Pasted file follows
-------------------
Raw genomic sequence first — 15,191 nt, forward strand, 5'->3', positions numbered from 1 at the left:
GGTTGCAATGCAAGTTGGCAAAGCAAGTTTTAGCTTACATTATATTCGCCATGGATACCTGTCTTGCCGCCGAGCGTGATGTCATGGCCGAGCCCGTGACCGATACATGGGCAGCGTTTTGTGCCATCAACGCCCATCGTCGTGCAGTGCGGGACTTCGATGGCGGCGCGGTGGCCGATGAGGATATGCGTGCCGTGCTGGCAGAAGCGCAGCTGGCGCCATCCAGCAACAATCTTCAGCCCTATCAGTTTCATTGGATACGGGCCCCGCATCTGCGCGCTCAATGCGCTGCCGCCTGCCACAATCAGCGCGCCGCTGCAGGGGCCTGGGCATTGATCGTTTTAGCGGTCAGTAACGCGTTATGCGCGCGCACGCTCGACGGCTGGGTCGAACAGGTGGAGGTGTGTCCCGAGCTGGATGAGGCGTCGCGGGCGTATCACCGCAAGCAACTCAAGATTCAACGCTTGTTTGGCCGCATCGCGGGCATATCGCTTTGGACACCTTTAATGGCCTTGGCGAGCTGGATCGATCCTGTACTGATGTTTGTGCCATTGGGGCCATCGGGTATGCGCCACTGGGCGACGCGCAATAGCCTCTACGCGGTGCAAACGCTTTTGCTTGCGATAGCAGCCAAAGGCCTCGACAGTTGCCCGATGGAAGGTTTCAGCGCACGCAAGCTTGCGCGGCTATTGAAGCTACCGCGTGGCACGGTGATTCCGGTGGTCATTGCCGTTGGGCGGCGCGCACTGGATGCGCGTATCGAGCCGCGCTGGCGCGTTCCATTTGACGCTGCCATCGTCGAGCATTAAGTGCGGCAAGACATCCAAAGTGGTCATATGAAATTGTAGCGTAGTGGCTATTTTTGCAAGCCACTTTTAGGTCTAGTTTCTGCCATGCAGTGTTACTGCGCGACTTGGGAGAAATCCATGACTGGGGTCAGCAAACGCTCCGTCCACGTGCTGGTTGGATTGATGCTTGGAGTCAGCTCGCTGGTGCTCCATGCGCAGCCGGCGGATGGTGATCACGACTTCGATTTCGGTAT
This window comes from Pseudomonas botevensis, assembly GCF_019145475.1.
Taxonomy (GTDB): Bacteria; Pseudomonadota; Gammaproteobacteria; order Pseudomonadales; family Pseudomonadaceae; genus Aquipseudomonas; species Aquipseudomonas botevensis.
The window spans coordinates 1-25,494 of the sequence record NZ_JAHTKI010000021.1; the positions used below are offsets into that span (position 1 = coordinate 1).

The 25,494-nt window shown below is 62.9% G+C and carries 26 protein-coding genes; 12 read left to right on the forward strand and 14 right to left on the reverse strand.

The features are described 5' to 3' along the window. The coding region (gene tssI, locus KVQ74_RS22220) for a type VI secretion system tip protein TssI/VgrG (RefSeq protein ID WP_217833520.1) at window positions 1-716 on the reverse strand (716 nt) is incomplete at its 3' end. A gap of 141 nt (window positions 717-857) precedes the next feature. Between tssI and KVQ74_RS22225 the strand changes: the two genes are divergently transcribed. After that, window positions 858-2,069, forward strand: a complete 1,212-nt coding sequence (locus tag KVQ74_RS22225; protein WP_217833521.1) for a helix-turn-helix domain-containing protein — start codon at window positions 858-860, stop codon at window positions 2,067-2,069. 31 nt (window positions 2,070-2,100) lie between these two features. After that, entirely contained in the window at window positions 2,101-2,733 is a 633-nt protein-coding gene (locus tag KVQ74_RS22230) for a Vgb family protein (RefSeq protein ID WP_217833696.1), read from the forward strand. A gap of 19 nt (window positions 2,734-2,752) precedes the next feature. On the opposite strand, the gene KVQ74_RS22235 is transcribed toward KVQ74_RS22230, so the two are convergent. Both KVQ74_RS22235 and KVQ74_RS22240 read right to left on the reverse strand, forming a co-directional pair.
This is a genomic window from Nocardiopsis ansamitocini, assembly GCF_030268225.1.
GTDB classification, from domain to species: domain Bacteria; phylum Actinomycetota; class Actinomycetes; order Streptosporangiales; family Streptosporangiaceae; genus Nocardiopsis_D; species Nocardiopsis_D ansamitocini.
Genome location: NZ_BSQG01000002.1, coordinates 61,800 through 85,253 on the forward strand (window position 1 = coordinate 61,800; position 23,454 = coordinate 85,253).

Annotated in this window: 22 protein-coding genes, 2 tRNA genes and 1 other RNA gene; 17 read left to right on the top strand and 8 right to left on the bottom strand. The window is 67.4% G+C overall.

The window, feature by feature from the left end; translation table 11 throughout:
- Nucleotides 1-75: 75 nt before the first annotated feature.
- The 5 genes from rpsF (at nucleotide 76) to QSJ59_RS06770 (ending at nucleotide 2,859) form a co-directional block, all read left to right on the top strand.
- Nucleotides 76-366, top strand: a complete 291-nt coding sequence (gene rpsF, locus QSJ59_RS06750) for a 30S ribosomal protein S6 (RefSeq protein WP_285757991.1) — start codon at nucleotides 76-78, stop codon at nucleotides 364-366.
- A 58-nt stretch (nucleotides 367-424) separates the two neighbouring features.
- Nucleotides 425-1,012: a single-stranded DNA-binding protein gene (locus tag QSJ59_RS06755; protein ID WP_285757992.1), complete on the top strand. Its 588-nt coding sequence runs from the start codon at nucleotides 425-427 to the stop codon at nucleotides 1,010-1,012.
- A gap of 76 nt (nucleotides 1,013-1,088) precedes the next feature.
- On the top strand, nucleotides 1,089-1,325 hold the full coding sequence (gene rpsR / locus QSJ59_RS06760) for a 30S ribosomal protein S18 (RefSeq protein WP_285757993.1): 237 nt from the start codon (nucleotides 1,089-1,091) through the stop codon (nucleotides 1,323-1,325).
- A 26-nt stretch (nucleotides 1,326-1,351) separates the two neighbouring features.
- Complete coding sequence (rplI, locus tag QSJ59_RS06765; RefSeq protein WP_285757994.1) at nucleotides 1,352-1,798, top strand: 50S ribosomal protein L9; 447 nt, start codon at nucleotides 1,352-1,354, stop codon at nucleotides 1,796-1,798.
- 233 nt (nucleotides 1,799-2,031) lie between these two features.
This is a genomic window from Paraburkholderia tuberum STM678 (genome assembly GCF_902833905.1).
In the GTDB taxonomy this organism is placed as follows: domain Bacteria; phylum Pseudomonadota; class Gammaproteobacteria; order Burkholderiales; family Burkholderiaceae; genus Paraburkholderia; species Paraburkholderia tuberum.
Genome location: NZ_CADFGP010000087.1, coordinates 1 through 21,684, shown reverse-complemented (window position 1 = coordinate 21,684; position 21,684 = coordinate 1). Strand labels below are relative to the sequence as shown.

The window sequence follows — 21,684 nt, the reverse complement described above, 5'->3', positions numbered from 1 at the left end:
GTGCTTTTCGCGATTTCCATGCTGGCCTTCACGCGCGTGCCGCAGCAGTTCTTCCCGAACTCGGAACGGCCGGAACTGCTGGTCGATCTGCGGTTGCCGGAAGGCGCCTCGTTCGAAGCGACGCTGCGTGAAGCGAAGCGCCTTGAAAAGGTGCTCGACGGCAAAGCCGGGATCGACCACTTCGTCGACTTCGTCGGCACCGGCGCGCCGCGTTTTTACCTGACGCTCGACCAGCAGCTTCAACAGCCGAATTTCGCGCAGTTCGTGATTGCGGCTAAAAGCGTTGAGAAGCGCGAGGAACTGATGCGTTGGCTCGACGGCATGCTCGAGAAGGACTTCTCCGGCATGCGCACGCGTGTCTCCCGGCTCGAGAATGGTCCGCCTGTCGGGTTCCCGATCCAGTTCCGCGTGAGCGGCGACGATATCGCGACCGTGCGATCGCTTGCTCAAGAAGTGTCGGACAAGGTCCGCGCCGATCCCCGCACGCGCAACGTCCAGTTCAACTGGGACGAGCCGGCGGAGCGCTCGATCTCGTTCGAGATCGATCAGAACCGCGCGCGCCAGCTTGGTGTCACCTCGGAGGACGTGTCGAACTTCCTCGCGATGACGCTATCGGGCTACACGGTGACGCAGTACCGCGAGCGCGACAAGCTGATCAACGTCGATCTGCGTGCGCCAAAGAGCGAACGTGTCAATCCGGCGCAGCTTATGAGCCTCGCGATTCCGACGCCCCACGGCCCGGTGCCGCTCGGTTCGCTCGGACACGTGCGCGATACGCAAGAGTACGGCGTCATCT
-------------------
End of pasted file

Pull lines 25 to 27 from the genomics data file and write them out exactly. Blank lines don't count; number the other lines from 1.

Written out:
Genome location: NZ_CADFGP010000087.1, coordinates 1 through 21,684, shown reverse-complemented (window position 1 = coordinate 21,684; position 21,684 = coordinate 1). Strand labels below are relative to the sequence as shown.

The window sequence follows — 21,684 nt, the reverse complement described above, 5'->3', positions numbered from 1 at the left end:
GTGCTTTTCGCGATTTCCATGCTGGCCTTCACGCGCGTGCCGCAGCAGTTCTTCCCGAACTCGGAACGGCCGGAACTGCTGGTCGATCTGCGGTTGCCGGAAGGCGCCTCGTTCGAAGCGACGCTGCGTGAAGCGAAGCGCCTTGAAAAGGTGCTCGACGGCAAAGCCGGGATCGACCACTTCGTCGACTTCGTCGGCACCGGCGCGCCGCGTTTTTACCTGACGCTCGACCAGCAGCTTCAACAGCCGAATTTCGCGCAGTTCGTGATTGCGGCTAAAAGCGTTGAGAAGCGCGAGGAACTGATGCGTTGGCTCGACGGCATGCTCGAGAAGGACTTCTCCGGCATGCGCACGCGTGTCTCCCGGCTCGAGAATGGTCCGCCTGTCGGGTTCCCGATCCAGTTCCGCGTGAGCGGCGACGATATCGCGACCGTGCGATCGCTTGCTCAAGAAGTGTCGGACAAGGTCCGCGCCGATCCCCGCACGCGCAACGTCCAGTTCAACTGGGACGAGCCGGCGGAGCGCTCGATCTCGTTCGAGATCGATCAGAACCGCGCGCGCCAGCTTGGTGTCACCTCGGAGGACGTGTCGAACTTCCTCGCGATGACGCTATCGGGCTACACGGTGACGCAGTACCGCGAGCGCGACAAGCTGATCAACGTCGATCTGCGTGCGCCAAAGAGCGAACGTGTCAATCCGGCGCAGCTTATGAGCCTCGCGATTCCGACGCCCCACGGCCCGGTGCCGCTCGGTTCGCTCGGACACGTGCGCGATACGCAAGAGTACGGCGTCATCT